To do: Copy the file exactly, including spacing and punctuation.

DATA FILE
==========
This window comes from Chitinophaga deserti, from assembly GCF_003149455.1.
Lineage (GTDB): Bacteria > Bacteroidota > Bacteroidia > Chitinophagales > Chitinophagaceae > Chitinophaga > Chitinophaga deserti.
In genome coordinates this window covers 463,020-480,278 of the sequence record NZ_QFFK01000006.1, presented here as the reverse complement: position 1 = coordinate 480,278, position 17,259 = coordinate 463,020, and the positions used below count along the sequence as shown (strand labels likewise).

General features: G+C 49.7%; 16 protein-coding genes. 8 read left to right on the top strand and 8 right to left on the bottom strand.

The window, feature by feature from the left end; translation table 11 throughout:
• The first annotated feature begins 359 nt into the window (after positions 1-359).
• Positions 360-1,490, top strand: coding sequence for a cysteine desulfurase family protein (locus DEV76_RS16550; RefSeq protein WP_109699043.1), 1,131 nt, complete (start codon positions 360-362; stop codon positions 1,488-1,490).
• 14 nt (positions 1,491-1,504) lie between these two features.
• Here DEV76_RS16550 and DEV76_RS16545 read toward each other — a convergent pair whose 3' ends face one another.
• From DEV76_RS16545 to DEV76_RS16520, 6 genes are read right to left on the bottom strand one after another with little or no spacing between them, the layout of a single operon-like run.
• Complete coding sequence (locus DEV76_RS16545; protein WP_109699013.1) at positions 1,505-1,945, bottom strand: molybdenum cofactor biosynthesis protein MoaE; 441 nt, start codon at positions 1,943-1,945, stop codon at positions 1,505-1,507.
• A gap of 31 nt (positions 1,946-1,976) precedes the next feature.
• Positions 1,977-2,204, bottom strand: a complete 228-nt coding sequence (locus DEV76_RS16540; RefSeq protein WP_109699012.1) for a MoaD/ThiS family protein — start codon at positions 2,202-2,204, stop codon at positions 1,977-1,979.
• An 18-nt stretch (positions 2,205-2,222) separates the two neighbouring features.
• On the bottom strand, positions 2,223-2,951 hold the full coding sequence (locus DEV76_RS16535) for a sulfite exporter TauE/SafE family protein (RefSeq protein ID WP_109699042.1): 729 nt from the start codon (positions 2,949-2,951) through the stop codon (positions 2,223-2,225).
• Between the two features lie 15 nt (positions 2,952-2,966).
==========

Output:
This window comes from Chitinophaga deserti, from assembly GCF_003149455.1.
Lineage (GTDB): Bacteria > Bacteroidota > Bacteroidia > Chitinophagales > Chitinophagaceae > Chitinophaga > Chitinophaga deserti.
In genome coordinates this window covers 463,020-480,278 of the sequence record NZ_QFFK01000006.1, presented here as the reverse complement: position 1 = coordinate 480,278, position 17,259 = coordinate 463,020, and the positions used below count along the sequence as shown (strand labels likewise).

General features: G+C 49.7%; 16 protein-coding genes. 8 read left to right on the top strand and 8 right to left on the bottom strand.

The window, feature by feature from the left end; translation table 11 throughout:
• The first annotated feature begins 359 nt into the window (after positions 1-359).
• Positions 360-1,490, top strand: coding sequence for a cysteine desulfurase family protein (locus DEV76_RS16550; RefSeq protein WP_109699043.1), 1,131 nt, complete (start codon positions 360-362; stop codon positions 1,488-1,490).
• 14 nt (positions 1,491-1,504) lie between these two features.
• Here DEV76_RS16550 and DEV76_RS16545 read toward each other — a convergent pair whose 3' ends face one another.
• From DEV76_RS16545 to DEV76_RS16520, 6 genes are read right to left on the bottom strand one after another with little or no spacing between them, the layout of a single operon-like run.
• Complete coding sequence (locus DEV76_RS16545; protein WP_109699013.1) at positions 1,505-1,945, bottom strand: molybdenum cofactor biosynthesis protein MoaE; 441 nt, start codon at positions 1,943-1,945, stop codon at positions 1,505-1,507.
• A gap of 31 nt (positions 1,946-1,976) precedes the next feature.
• Positions 1,977-2,204, bottom strand: a complete 228-nt coding sequence (locus DEV76_RS16540; RefSeq protein WP_109699012.1) for a MoaD/ThiS family protein — start codon at positions 2,202-2,204, stop codon at positions 1,977-1,979.
• An 18-nt stretch (positions 2,205-2,222) separates the two neighbouring features.
• On the bottom strand, positions 2,223-2,951 hold the full coding sequence (locus DEV76_RS16535) for a sulfite exporter TauE/SafE family protein (RefSeq protein ID WP_109699042.1): 729 nt from the start codon (positions 2,949-2,951) through the stop codon (positions 2,223-2,225).
• Between the two features lie 15 nt (positions 2,952-2,966).